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September 30, 2013 | by  | in Opinion |
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Letters From a Young Contrarian

Dear Reader,

A week on and it still hurts. Being on the wrong end of the greatest sports comeback in history, while competing for the world’s oldest international sporting trophy, hurts. Contrary to’s shameful reporting, we didn’t ‘choke’. We were just beaten by a better boat. In the world of America’s Cup yachting, a better boat can only be bought by big bucks—each team spent $100 million getting their boats on the water. The Auld Mug has turned into the Gold Mug. Team New Zealand was able to raise this money partly as a result of securing sponsorship from Emirates, but also thanks to a $36 million funding grant from the New Zealand Government. That’s a lot of money. Is it justified?


Yachting is a luxury sport the Government cannot afford. Children in South Auckland live in abject poverty. Third-world diseases like mumps and rubella should not be prevalent in a civilised country, but they are. Our children are dying of completely preventable diseases and yet John Key prioritises yachts over tots. It is a moral failing of the government to be sacrificing the most vulnerable members of society on the altar of yachting: a sport which is almost exclusively the domain of rich white men.

We should give the money to a more deserving sport. On the same day we lost the boat race, our national women’s football team won the Valais Cup, beating football giants China and Brazil to get there. They get a measly $800,000 a year. Give them some more money so that we can be the best country in the world at the most popular sport in the world. Or we should just direct the money to the grassroots level of sailing: allow children from all backgrounds to have a go at optimist yachting.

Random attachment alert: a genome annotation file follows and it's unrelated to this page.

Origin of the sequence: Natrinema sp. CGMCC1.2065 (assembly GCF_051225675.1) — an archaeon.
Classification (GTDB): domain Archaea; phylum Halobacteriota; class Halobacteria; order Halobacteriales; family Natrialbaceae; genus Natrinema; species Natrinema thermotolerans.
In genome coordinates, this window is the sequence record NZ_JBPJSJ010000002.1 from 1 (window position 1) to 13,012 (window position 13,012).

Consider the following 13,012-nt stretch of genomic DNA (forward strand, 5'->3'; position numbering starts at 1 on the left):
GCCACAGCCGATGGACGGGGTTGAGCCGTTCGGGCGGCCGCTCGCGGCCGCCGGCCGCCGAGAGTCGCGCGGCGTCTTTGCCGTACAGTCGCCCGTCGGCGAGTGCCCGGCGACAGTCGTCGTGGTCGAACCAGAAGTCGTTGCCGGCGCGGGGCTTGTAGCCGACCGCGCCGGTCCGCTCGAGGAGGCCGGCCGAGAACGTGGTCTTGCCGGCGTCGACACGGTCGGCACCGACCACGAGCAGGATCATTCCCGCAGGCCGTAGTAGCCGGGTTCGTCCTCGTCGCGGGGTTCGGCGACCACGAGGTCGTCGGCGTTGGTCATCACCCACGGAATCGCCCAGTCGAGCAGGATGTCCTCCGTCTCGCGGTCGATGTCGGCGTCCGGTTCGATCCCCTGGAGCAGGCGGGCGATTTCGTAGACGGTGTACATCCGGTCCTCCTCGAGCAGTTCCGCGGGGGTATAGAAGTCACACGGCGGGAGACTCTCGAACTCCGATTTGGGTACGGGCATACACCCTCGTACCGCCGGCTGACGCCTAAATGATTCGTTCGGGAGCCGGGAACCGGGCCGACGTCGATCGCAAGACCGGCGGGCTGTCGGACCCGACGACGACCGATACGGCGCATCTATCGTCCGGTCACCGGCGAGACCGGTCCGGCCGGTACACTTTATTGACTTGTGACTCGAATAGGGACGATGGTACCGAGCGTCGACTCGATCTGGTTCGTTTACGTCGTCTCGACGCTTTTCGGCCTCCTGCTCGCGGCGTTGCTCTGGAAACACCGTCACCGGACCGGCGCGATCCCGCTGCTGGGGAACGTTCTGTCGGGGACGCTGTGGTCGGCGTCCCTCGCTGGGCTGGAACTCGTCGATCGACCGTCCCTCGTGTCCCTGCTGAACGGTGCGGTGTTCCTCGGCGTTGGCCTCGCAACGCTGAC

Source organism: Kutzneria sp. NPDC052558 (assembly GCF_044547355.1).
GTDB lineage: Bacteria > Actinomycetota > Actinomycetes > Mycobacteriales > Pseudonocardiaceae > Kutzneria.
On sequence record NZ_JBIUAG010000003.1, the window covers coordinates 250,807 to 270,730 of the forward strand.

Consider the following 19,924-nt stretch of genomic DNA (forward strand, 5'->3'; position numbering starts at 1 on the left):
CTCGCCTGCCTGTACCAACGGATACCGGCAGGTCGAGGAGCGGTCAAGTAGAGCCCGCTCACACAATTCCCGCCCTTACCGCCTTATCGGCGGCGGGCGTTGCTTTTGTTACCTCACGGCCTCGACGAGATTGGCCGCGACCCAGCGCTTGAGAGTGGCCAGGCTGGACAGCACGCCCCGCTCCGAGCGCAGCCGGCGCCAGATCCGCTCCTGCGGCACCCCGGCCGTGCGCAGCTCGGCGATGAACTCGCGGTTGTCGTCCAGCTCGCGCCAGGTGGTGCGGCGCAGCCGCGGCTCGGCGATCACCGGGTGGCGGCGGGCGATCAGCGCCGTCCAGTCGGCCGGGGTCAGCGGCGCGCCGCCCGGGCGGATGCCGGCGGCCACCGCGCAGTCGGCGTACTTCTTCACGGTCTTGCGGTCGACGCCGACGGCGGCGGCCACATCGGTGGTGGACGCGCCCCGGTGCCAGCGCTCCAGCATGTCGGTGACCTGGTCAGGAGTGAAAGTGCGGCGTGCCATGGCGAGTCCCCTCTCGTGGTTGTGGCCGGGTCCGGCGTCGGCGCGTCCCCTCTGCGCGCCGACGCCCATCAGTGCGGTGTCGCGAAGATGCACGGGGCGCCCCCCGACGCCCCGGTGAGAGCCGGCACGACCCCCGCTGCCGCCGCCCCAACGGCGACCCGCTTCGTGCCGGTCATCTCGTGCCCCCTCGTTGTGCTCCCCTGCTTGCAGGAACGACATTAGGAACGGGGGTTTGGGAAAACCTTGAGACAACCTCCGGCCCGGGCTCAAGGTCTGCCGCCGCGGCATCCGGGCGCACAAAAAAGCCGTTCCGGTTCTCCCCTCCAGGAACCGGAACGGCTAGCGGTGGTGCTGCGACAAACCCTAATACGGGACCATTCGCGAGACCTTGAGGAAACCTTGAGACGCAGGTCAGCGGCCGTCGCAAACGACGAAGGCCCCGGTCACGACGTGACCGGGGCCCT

Unless you are someone who believes in the privatisation of playgrounds, it is common-sense to conceive of a Government that funds more than just the basics. That is the reality of most governments around the world. They are there to foster culture; to shape and mould identity. They can make our lives cooler. Here in New Zealand we fund the All Blacks, the Rugby World Cup, TV On Air, The Hobbit, Shortland Street, Lorde, Te Papa and so on, all in the name of giving our nation a personality that we can be proud of. Emirates Team New Zealand is a part of that.

Sometimes, you have to spend money to make money. Had we won, our investment would have paid a handsome dividend. Auckland’s Viaduct would have played host to the next regatta, and the money brought in by tourism alone would far outweigh the money we spent. As it is, we still reap massive economic benefits. Exposure in international news publications is huge—we get on the cover of The New York Times. We shouldn’t underestimate the power of business networking, and the regatta allows New Zealand companies to buddy up to wealthy investors.


With the Government’s support, New Zealand has become a powerhouse in world sailing. Oracle’s boat was built here by a New Zealand company. Their sailing crew had eight New Zealanders, compared with only two Americans. We pretty much did win the Cup. But now that we have steered such a great course, perhaps its time we take a different tack.

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